• Chunichi Shimbun


As the season for viewing autumn leaves comes to an end in Kyoto’s Arashiyama district, a tall young blond rickshaw driver is drawing attention.

Juho Tuomainen, 29, a native of Finland, started work as the city’s first non-Japanese rickshaw driver last summer, serving up the history of Kyoto to his passengers.

“It’s a job that’s only available in Japan,” he said he thought when he first saw the traditional human-powered two-wheel carriages.

At the foot of Togetsukyo Bridge, the 188-cm tall Tuomainen, clad in period costume, stood out as he explained a classic Japanese poem with a smile.

“During the Kamakura Period, Emperor Kameyama was sailing on the river under a full moon without a cloud in the sky one night and said, ‘It looks as if the clear moon were crossing the bridge.’ That is where this bridge got its name, Togetsu (the Moon Crossing).”

Tuomainen first came to Japan in 2009 as a 22-year-old tourist. At the time, he was a graphic designer. He met his future wife, Hikari, now 28, at a guesthouse in the ancient capital and began studying Japanese.

After three years of long-distance relations, the two tied the knot in 2012 and Tuomainen moved to Japan. At first, he served customers in a bakery and other places to polish his Japanese skills.

In May, he encountered a group of rickshaw drivers in Arashiyama who were smiling happily as they pulled their carts.

“They looked great, and I felt it was something that I could only do in Japan,” he said.

Intrigued, the Finn decided to give it a try and went to rickshaw company Ebisuya to apply as a tour guide that month.

After completing a month and a half of training and passing the written examination with flying colors, Tuomainen started pulling the carriages.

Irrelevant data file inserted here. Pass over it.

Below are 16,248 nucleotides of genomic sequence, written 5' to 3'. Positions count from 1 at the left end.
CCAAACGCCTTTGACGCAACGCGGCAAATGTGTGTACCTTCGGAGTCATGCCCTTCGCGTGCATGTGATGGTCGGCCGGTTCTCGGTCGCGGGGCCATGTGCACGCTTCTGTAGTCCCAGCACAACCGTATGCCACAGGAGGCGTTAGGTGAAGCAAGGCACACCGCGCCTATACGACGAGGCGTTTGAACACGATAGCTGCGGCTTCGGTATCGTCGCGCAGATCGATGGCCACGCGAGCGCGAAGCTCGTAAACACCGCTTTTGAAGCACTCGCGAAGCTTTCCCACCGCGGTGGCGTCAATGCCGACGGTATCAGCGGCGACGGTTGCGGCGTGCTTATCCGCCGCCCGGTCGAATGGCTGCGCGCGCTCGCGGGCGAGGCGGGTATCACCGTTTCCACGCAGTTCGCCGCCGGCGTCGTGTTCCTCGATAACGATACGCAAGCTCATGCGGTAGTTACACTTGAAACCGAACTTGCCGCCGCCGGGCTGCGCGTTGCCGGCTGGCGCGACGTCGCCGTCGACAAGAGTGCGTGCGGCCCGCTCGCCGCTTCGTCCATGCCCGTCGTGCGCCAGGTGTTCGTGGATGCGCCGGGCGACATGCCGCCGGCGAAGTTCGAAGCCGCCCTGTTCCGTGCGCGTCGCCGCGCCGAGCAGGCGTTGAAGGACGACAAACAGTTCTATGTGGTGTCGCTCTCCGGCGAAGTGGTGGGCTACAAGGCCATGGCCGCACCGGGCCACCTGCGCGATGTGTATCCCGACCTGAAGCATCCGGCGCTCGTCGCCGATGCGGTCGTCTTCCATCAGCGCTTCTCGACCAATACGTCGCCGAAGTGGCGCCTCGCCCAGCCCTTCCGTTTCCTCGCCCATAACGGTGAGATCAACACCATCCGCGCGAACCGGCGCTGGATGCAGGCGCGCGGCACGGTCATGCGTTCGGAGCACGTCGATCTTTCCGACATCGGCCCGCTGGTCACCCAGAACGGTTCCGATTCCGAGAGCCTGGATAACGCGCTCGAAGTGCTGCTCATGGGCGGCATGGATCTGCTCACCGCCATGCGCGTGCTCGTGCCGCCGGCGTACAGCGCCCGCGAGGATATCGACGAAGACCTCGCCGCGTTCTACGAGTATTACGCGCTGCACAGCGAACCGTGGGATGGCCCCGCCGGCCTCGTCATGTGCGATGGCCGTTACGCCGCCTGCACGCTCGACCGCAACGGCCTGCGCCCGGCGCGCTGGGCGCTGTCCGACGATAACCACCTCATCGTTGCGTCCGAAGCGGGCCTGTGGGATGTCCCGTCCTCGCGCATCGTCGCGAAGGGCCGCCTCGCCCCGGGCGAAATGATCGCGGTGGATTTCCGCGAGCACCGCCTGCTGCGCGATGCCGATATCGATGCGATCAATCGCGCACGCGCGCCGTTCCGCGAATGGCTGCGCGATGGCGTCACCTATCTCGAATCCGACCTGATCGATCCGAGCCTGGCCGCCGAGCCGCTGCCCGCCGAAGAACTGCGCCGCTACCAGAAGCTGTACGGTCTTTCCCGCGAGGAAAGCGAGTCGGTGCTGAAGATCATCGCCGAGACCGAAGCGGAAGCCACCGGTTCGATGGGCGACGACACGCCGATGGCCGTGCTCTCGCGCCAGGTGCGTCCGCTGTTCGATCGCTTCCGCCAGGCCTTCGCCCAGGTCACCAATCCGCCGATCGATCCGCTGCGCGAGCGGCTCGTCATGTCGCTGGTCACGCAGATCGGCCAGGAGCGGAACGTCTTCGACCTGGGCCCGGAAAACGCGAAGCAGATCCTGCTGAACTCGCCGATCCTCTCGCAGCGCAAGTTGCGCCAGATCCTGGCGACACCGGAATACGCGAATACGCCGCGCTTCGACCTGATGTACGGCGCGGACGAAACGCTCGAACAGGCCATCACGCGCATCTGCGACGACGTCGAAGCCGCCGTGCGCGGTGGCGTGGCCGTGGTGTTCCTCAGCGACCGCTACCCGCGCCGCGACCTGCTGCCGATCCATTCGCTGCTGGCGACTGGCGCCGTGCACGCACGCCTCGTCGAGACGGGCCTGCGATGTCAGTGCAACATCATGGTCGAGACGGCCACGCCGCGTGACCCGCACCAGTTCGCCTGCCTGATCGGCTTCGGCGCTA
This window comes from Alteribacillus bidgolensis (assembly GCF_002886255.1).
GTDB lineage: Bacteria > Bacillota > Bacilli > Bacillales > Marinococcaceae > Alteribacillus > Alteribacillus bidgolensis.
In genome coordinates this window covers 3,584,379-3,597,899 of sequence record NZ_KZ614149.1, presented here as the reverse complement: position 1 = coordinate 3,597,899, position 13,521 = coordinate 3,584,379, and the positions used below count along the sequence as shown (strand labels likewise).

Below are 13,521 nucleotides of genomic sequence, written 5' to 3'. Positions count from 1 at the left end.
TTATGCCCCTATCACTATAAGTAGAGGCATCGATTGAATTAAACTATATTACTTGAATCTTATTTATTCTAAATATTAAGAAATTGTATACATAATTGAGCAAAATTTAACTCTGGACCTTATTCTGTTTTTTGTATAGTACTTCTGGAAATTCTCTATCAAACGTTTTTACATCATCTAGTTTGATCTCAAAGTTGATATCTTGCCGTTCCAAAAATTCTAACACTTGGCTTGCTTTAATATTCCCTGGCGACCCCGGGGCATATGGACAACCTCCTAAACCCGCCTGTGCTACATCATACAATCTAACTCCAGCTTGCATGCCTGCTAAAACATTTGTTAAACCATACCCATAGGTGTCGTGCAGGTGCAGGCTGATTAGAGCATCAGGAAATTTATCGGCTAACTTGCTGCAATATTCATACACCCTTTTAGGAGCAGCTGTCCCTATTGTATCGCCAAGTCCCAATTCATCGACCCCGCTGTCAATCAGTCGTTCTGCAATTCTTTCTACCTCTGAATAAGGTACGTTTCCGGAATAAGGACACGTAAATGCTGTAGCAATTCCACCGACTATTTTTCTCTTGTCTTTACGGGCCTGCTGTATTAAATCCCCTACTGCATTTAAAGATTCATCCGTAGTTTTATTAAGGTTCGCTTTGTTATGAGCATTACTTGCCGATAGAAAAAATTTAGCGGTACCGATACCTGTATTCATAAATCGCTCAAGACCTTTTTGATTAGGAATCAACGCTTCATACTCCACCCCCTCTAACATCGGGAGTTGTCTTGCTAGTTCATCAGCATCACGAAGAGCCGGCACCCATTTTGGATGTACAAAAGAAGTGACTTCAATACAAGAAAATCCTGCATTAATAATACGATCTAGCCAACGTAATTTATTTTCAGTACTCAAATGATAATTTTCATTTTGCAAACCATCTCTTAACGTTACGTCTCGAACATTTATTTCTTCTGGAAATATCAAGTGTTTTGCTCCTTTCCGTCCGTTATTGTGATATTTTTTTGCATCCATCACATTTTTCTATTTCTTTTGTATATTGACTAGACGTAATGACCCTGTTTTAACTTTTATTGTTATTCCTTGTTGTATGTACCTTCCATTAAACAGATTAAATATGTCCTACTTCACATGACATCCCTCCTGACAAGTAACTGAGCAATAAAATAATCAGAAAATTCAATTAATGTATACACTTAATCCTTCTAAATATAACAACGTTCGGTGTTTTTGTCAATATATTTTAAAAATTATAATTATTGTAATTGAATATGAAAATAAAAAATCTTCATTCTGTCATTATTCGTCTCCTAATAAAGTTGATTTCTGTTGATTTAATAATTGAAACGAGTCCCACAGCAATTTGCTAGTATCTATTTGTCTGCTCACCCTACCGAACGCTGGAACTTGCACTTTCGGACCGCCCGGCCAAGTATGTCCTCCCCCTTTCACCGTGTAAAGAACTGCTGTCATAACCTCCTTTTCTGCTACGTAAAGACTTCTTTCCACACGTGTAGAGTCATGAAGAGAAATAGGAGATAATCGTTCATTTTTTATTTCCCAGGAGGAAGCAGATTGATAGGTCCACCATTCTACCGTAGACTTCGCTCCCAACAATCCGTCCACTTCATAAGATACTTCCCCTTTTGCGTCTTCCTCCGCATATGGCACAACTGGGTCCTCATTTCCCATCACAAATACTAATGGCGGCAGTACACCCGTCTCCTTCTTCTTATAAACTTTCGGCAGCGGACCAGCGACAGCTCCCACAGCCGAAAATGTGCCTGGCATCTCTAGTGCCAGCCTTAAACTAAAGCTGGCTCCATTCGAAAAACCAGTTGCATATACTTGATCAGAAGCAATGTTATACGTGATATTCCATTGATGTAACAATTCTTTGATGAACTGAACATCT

“(The training) was difficult because there was a lot of kanji characters in the textbook. I was studying at night and on my days off as well,” he said.

His hard work paid off. Tuomainen is now able to guide tourists around Tenryuji Temple, the Sagano bamboo forest and other famous sightseeing spots.

“He can serve Japanese customers without any problem,” said Hitoshi Kondo, a staffer from Ebisuya.

The job requires him to pull a cart that can weigh up to 200 kg with two people aboard. At first, the weight hurt his back and waist. He also felt nervous when taking customers to places he had never been before.

However, three months have passed, and the blond foreign tour guide now feels he has a better understanding of the Japanese and their emotions.

“At first, I didn’t feel anything when I saw the bamboo forest. But now I’ve learned to appreciate it, such as when I hear the leaves rustling in the wind,” Tuomainen said.

When he is giving a tour in English, he shares these feelings with his customers. But his stint as a rickshaw driver will end next March.

Tuomainen plans to go back to Finland with his wife to pursue his next dream — going to music school to become a professional musician.

He wants to be like Snufkin, a character from Finland’s famous Moomin cartoon. Snufkin is Moomin’s best friend and wanders around the world while pondering life, returning to Moominvalley every now and then.

“I met Japan and my wife while traveling, too. I want to continue searching for the next adventure and challenge whatever comes next.”

His favorite Japanese word is tankyushin, which means “inquisitive.”

“Japanese people value stability, and while that has its benefits, we should also take on new challenges. We are strong enough to survive it. Life only comes once, so let’s make the best of it.”

Just like Snufkin, he plans to come back to Japan someday.

This section, appearing Tuesdays, features topics and issues from the Chubu region covered by the Chunichi Shimbun. The original article was published on Nov. 30.

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